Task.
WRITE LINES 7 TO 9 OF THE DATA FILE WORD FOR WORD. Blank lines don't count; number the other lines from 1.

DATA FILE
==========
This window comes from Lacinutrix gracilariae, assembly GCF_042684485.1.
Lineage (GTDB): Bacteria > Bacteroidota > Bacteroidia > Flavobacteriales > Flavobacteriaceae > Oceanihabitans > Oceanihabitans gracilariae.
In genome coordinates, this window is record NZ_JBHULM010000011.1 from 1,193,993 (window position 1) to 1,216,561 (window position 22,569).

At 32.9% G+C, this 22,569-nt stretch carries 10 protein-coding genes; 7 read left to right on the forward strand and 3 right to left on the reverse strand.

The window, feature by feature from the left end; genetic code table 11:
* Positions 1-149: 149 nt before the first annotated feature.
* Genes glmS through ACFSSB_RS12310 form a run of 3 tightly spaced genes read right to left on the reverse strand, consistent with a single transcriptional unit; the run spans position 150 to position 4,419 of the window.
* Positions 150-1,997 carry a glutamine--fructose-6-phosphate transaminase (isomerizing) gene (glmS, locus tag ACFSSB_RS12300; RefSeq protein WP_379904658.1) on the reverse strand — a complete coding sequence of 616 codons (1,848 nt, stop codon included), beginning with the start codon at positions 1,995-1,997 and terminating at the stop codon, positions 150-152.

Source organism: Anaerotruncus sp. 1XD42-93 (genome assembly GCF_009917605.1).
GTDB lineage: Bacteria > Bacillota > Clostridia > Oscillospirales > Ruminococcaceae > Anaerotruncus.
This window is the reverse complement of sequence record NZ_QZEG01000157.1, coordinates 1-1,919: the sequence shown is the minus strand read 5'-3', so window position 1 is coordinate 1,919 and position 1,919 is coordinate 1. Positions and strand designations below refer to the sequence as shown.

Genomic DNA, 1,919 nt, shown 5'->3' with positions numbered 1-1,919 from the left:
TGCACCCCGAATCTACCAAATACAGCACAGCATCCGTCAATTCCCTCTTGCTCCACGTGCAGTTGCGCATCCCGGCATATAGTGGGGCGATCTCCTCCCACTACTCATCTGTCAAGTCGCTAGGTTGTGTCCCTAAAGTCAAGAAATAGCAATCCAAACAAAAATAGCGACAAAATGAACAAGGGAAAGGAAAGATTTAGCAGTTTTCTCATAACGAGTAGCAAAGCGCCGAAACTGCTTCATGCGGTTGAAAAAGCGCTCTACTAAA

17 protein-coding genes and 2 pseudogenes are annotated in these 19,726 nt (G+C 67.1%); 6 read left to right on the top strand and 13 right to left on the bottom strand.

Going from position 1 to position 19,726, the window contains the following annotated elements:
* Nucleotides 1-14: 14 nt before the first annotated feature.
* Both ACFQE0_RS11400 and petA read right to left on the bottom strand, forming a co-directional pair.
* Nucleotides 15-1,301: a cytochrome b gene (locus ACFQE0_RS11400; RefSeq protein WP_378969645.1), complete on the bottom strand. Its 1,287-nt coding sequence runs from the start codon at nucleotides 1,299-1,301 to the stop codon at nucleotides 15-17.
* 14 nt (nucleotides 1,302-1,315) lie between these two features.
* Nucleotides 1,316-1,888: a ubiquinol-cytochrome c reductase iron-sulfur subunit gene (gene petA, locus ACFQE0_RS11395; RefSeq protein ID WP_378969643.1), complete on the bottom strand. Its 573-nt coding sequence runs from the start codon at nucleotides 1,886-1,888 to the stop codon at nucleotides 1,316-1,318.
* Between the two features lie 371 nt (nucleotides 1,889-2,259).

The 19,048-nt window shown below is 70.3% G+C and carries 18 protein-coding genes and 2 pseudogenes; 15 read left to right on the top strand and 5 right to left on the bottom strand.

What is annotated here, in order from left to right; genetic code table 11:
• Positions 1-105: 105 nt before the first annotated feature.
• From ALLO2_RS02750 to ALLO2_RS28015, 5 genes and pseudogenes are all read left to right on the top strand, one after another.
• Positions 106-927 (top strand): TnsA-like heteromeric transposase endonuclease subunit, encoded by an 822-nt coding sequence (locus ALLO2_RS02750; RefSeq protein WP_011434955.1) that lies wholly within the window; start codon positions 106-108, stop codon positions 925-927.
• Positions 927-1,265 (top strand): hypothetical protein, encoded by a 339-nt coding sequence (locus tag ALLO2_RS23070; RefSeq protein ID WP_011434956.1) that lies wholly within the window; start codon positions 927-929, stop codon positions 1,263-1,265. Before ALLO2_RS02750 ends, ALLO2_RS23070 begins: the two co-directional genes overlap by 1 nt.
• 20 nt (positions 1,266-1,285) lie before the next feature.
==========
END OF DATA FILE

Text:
* Genes glmS through ACFSSB_RS12310 form a run of 3 tightly spaced genes read right to left on the reverse strand, consistent with a single transcriptional unit; the run spans position 150 to position 4,419 of the window.
* Positions 150-1,997 carry a glutamine--fructose-6-phosphate transaminase (isomerizing) gene (glmS, locus tag ACFSSB_RS12300; RefSeq protein WP_379904658.1) on the reverse strand — a complete coding sequence of 616 codons (1,848 nt, stop codon included), beginning with the start codon at positions 1,995-1,997 and terminating at the stop codon, positions 150-152.

Source organism: Anaerotruncus sp. 1XD42-93 (genome assembly GCF_009917605.1).